How COVID-19 Has Altered Assessment and Treatment of Osteoporosis

A study published in Osteoporosis International focused on the changes that have occurred over the course of the pandemic for patients with osteoporosis and found that there have been delays in dual-energy X-ray absorptiometry (DXA) scanning, problems with medication supply, a decrease in face-to-face consultations, and reductions in parenteral medication delivery.

Not only has the coronavirus disease 2019 (COVID-19) directly impacted the health of patients with rheumatic disease, but it has also indirectly negatively affected patients due to a gap in disease management. A study published in Osteoporosis International1 focused on the changes that have occurred over the course of the pandemic for patients with osteoporosis and found that there have been delays in dual-energy X-ray absorptiometry (DXA) scanning, problems with medication supply, a decrease in face-to-face consultations, and reductions in parenteral medication delivery.

Investigators first created surveys focused on the management and treatment of osteoporosis in the beginning of the pandemic and dispersed them to members of the International Osteoporosis Foundation (IOF) and the National Osteoporosis Foundation (NOF). Details such as the location and specialty of the physicians were included, as well as questions about face-to-face consultations, alterations in risk assessment and medication ascertainment, telemedicine experience, and electronic health record (EHR) utilization.

The NOF surveys were conducted between April 15 and 24, 2020, and IOF surveys between May 18 and June 8, 2020. The questionnaires were sent to 400 and 526 healthcare providers, respectively, via a SurveyMonkey platform. Survey responses were received from 209 members across 53 countries, including Europe (28%), North America (24%), the Asia Pacific region (19%), the Middle East (17%), and Latin America (12%). Participants were largely made up of physicians (85%), with the 3 main specialty groups being rheumatology (40%), endocrinology (22%), and orthopedics (15%).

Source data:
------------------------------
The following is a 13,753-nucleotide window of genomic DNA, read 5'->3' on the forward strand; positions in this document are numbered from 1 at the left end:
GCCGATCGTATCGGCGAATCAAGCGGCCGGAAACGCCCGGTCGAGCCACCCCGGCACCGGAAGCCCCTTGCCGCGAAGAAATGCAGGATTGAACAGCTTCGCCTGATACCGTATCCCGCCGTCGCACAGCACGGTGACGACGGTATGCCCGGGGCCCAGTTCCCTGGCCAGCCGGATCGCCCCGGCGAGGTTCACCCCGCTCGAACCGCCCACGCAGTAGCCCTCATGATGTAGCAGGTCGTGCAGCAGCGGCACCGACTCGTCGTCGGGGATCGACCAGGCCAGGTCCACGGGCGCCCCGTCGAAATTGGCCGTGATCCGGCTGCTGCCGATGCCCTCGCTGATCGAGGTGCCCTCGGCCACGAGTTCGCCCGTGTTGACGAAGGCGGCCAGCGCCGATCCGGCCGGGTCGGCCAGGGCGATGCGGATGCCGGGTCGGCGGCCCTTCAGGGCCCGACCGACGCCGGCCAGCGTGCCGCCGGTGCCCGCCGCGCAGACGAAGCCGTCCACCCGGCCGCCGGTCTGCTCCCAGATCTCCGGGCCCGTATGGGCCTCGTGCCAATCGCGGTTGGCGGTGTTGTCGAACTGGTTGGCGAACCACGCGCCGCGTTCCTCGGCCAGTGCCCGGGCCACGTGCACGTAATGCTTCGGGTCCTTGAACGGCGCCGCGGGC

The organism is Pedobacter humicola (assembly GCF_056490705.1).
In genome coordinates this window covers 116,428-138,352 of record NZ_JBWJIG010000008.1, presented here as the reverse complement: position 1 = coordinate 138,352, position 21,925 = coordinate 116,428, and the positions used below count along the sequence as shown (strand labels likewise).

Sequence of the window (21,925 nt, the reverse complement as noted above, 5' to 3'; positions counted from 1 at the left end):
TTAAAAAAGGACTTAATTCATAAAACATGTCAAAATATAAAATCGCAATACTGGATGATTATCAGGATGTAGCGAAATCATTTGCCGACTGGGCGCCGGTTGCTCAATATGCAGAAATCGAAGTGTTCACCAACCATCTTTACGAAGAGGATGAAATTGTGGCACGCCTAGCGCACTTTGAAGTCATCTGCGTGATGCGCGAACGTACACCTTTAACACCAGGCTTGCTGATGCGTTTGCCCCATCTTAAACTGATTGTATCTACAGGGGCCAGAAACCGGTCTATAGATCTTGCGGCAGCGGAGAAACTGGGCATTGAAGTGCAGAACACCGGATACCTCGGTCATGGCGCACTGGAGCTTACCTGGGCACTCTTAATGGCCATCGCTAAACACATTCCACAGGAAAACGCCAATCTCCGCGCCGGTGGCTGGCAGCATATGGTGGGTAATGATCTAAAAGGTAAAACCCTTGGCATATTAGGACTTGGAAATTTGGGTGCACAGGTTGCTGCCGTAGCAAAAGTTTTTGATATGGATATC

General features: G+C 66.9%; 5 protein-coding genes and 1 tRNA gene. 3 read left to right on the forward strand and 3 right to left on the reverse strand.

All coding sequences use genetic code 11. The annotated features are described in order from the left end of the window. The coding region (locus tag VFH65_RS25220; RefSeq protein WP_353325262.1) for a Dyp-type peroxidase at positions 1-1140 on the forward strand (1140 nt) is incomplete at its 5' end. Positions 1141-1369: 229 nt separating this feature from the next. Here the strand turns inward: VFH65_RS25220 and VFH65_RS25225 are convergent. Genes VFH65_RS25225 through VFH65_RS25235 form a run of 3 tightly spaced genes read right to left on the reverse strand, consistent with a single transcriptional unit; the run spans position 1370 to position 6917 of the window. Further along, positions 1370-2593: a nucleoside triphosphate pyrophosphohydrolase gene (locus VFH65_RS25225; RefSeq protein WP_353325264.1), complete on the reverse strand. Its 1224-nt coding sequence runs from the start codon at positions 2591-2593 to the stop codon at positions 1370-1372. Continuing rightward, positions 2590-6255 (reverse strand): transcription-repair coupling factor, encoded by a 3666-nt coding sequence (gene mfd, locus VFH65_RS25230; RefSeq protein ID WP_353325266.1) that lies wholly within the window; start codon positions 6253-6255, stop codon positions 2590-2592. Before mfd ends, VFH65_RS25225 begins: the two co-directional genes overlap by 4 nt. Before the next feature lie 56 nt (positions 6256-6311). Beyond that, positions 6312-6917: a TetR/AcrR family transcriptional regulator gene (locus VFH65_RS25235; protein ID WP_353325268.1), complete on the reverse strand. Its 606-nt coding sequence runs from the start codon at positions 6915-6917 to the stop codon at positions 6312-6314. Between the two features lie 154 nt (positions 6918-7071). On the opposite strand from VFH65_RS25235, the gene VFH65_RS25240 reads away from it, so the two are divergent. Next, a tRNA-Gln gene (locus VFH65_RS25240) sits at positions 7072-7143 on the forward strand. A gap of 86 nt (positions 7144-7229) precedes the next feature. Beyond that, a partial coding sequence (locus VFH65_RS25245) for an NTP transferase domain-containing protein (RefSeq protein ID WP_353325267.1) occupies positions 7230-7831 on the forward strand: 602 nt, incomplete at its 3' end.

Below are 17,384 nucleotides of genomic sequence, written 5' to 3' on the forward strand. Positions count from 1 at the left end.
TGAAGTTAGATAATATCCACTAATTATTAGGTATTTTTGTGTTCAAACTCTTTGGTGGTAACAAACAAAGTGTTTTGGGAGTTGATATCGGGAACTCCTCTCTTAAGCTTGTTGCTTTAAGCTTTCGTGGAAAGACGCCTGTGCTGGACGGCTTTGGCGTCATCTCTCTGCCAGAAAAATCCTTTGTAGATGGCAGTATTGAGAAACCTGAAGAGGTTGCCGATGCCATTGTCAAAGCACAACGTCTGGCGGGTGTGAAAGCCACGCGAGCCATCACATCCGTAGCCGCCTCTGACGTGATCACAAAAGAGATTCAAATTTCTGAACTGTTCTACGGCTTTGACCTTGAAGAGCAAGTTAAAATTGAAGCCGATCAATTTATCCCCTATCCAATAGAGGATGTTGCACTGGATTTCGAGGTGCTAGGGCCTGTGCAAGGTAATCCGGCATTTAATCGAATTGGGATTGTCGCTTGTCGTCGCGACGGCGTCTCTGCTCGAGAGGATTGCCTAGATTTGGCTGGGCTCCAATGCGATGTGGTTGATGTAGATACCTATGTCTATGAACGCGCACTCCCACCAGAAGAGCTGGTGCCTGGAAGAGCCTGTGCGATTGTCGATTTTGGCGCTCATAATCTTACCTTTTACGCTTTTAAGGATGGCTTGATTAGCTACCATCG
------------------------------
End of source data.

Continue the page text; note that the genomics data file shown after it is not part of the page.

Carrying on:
Results indicated that 33% of physicians conducted telephone consultations and 21% utilized video consultations. Only 29% obtained DXA scans in a timely manner and 33% decided to delay DXA scans for when risk of COVID-19 infections had lessened. As the assessment and management of osteoporosis is mainly performed in-office, including the prescription and delivery of medication, physicians have faced logistical challenges during the pandemic. Access to the FRAX® fracture risk assessment tool was down 60% in April compared with February 2020, indicating that assessments have suffered during that time. Additionally, 43% of physicians had difficulty obtaining and dispensing osteoporosis medications to their patients; however, 60% had plans in place to identify patients receiving parenteral medication in order to proactively discuss care.

Of the 43% reporting issues with medications, the main reasons included limited supply, delays in administering parenteral medication, and patient reluctance to face-to-face visits. For the “healthcare professional-administered treatment,” 46% of physicians felt their safeguards were sufficient enough to minimize risk of COVID-19 exposure, 21% delayed treatment, 13% wanted to switch patients to an oral medication, 8% considered in-home administration, and 3% moved to another clinical location.